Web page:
Sound designer Alan Howarth was introduced to John Carpenter by the picture editor of the film, Todd Ramsay, who had worked with Howarth on Star Trek: The Motion Picture. Howarth used equipment including ARP and Prophet-5 synthesizers and a Linn LM-1 drum machine, as well as an acoustic piano and Fender guitars, to create the palette of sounds used in the score, while Carpenter composed the melodies on the synthesizer keyboards. As the MIDI standard had yet to be invented, Howarth manually synchronized the equipment to picture while listening to a copy of the film's dialogue. Initial inspirational directions which Carpenter shared with Howarth included albums by Tangerine Dream and The Police.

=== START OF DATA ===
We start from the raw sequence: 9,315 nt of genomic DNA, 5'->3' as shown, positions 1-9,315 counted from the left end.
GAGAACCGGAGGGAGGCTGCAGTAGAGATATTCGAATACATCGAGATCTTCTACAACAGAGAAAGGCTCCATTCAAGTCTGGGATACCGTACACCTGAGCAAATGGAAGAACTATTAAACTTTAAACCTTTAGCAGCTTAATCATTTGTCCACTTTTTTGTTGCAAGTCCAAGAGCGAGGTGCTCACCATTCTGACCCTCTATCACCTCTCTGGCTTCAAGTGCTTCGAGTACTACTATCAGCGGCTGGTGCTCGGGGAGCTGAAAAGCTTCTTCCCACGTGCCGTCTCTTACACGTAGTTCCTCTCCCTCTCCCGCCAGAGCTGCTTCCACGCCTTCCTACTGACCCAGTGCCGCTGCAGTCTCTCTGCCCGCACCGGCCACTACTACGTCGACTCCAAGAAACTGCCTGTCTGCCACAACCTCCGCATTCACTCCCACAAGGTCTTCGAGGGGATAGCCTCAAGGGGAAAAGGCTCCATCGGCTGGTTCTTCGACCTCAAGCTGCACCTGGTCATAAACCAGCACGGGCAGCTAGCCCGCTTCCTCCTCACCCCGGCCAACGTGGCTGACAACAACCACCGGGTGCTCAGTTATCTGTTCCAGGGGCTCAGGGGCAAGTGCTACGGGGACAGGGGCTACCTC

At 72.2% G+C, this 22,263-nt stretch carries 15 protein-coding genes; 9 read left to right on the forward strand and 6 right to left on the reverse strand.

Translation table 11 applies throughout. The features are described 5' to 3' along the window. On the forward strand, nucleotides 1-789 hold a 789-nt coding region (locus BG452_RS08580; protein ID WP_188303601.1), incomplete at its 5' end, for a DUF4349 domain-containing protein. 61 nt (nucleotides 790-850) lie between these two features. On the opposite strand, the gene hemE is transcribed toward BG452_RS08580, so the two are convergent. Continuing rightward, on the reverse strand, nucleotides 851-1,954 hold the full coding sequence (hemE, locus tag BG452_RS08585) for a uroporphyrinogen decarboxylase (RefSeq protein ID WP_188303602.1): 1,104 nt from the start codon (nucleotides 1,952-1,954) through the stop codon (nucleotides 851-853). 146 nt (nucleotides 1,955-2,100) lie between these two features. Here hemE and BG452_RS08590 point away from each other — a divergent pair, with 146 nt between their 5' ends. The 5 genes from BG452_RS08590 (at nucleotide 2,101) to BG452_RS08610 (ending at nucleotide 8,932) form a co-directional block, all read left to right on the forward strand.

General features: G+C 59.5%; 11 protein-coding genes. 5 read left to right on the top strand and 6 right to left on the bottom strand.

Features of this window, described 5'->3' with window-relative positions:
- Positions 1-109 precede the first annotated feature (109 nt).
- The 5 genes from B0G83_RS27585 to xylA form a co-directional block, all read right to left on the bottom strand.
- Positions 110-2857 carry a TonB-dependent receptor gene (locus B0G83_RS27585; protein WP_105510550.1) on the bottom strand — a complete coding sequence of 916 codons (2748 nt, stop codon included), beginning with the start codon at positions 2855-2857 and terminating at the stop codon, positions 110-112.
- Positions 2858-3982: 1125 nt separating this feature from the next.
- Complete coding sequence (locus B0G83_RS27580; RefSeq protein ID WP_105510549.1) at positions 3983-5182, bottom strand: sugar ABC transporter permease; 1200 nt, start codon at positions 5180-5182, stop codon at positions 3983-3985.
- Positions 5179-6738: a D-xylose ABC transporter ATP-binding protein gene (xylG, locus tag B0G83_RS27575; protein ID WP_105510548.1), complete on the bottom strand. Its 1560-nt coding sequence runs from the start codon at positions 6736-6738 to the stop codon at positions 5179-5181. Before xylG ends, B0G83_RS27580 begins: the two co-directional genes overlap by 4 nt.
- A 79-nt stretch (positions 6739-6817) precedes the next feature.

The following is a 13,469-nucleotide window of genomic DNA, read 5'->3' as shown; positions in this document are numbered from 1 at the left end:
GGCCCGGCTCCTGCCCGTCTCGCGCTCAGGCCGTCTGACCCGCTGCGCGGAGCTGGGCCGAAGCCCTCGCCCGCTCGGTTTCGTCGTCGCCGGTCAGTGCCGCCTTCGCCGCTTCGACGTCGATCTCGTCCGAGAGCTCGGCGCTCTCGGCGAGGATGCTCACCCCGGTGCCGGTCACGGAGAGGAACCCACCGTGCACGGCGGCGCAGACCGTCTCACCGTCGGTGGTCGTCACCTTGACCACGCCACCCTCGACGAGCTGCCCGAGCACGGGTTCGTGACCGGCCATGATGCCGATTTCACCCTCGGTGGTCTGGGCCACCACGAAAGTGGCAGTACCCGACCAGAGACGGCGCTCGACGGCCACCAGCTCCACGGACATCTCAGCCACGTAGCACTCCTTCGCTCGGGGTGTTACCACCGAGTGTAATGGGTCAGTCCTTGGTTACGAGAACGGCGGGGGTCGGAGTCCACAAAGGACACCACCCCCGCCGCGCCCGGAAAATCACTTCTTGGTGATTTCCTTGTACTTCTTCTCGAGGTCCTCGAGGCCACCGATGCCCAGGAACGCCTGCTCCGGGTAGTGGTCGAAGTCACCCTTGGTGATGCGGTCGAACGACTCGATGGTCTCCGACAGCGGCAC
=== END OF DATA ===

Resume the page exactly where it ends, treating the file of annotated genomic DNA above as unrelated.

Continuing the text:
The original release included a contractual obligation to provide a written musical score, which Howard manually transcribed after recording was completed. The soundtrack was released in 1981 through Varèse Sarabande (originally on vinyl, then CD in 1982); a remastered and remixed edition was reissued in 2000 through Silva Screen Records, containing an extra fifteen tracks not included on the original version (eight of them being short extracts of dialogue from the film), as well as expanded liner notes.